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Ten Commandments of Trading:  1  |  2  |  3  |  4  |  5  |  6  |  7  |  8  |  9  |  10 



Trading Gains, Not Investment Losses



Commandment 4

When you mark something as a trade, you should not expect to make as much money on it as you would as an investment. A trade, like buying something into a quarter, is not about trying to make money over a long period of time.

Let's take Apple Computer (AAPL - news). I think that Apple's a good trade into the quarter on Wednesday. I genuinely believe there is enough good news there that this $42 stock can ramp to $45.

But if there isn't?

I would be gone either way. I am not going to buy the stock for the quarter and then, if it doesn't work out, switch it into the investment file because I like the Tiger operating system's prospects for next quarter, or because the iPod Shuffle's a really cool gizmo.

And, most important, if it works and the stock goes up the next day, I am not going to say "You know what, this Apple's one good long-term story. I am going to stick it out."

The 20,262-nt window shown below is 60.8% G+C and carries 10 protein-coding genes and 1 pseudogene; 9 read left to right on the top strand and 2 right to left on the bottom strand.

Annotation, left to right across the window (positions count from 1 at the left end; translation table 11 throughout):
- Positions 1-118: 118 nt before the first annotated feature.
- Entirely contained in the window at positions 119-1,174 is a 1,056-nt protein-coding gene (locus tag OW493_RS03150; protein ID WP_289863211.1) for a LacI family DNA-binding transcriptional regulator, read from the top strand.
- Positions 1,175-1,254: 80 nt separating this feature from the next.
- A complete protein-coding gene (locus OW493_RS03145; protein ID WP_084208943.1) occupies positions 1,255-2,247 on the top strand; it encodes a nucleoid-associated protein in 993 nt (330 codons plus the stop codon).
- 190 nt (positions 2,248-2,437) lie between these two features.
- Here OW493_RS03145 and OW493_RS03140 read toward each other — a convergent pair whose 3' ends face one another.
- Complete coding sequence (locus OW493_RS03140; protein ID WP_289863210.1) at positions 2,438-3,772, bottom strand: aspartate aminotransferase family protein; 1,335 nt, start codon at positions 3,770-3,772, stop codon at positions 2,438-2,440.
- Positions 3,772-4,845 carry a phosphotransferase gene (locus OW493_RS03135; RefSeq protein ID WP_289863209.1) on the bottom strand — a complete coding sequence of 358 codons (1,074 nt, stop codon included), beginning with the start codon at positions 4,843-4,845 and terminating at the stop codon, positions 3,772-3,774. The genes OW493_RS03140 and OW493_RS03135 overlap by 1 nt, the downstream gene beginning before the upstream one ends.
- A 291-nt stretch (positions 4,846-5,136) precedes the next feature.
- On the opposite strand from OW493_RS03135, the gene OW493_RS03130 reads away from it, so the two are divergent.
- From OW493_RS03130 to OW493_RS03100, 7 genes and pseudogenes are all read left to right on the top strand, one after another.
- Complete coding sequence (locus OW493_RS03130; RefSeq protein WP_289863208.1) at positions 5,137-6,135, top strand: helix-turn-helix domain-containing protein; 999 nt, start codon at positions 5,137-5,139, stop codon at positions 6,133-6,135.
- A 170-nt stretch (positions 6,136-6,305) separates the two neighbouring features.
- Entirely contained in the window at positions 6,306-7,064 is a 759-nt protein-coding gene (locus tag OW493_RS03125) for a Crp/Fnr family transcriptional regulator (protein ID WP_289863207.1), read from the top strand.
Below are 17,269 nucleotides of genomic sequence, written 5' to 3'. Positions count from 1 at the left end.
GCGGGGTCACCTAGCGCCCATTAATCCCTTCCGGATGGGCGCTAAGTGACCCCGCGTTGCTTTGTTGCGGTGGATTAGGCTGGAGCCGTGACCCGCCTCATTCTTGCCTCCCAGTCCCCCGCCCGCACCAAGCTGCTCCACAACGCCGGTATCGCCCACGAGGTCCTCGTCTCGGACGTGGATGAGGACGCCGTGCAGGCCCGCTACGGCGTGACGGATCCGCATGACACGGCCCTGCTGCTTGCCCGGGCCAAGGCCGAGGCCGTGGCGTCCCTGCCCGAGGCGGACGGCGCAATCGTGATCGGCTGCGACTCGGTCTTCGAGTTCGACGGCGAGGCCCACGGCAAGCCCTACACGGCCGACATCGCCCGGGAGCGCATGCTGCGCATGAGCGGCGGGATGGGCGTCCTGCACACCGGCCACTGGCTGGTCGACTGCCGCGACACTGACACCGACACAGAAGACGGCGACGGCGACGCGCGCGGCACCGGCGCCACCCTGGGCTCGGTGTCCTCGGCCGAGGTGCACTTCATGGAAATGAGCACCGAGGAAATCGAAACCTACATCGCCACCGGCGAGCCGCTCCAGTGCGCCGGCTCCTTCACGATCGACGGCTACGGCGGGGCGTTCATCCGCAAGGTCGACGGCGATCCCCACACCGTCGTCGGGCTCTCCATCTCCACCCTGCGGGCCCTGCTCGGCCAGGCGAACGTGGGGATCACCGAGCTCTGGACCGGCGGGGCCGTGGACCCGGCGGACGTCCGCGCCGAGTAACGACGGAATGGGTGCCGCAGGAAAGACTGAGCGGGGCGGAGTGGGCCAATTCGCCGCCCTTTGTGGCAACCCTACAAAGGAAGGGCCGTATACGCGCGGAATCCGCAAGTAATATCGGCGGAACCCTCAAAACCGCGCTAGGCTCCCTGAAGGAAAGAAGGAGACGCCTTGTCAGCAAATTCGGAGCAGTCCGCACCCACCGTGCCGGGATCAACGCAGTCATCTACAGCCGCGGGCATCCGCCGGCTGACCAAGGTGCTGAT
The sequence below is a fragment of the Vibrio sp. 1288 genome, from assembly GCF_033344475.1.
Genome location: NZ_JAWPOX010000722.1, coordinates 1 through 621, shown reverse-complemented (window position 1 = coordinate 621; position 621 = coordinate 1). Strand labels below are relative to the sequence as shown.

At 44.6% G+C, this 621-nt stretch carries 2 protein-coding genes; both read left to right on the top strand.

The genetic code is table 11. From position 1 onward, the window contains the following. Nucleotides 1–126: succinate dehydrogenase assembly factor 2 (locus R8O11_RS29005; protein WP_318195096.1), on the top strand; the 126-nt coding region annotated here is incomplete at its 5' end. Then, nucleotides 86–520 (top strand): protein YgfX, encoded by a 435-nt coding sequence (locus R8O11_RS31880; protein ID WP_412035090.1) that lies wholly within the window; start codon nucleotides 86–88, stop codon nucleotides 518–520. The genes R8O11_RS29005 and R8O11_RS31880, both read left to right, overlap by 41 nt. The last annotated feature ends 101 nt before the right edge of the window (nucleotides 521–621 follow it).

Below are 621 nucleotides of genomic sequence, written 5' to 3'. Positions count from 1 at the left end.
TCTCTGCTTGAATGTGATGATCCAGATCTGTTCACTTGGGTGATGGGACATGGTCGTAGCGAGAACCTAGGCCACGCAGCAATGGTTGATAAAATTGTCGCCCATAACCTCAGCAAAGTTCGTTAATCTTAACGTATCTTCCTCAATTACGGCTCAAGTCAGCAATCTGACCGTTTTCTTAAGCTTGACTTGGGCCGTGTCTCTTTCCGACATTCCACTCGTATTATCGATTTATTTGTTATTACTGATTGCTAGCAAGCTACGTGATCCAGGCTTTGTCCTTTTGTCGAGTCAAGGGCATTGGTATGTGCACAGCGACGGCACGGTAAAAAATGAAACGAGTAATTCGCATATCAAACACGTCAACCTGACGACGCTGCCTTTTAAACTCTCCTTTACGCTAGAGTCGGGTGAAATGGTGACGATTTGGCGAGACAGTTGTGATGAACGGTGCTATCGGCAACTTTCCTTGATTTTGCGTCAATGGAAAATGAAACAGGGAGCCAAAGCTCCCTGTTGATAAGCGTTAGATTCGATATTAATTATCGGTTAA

I can't do that, because I had earmarked Apple for a trade before I started it. I can't tell you how many times I have bought something for a trade, had it go up and then held on to it only to lose the trading gain and come up with an investment loss. Hence my commandment:


Never turn a trading gain into an investment loss.


This year, in particular, I am talking to a lot of people who bought stocks for a trade and then ended up carrying them as a loss into the investment column. I recently spoke to one investor who had bought Valero (VLO - news) for a trade on gasoline prices, quickly picked up 7 points, and then rode it all the way back to where he bought it because he decided he "liked" Valero.

What does that mean?

You don't like Valero; you like the profit Valero generated. Never confuse the two.

Or you most certainly will give back the profit.




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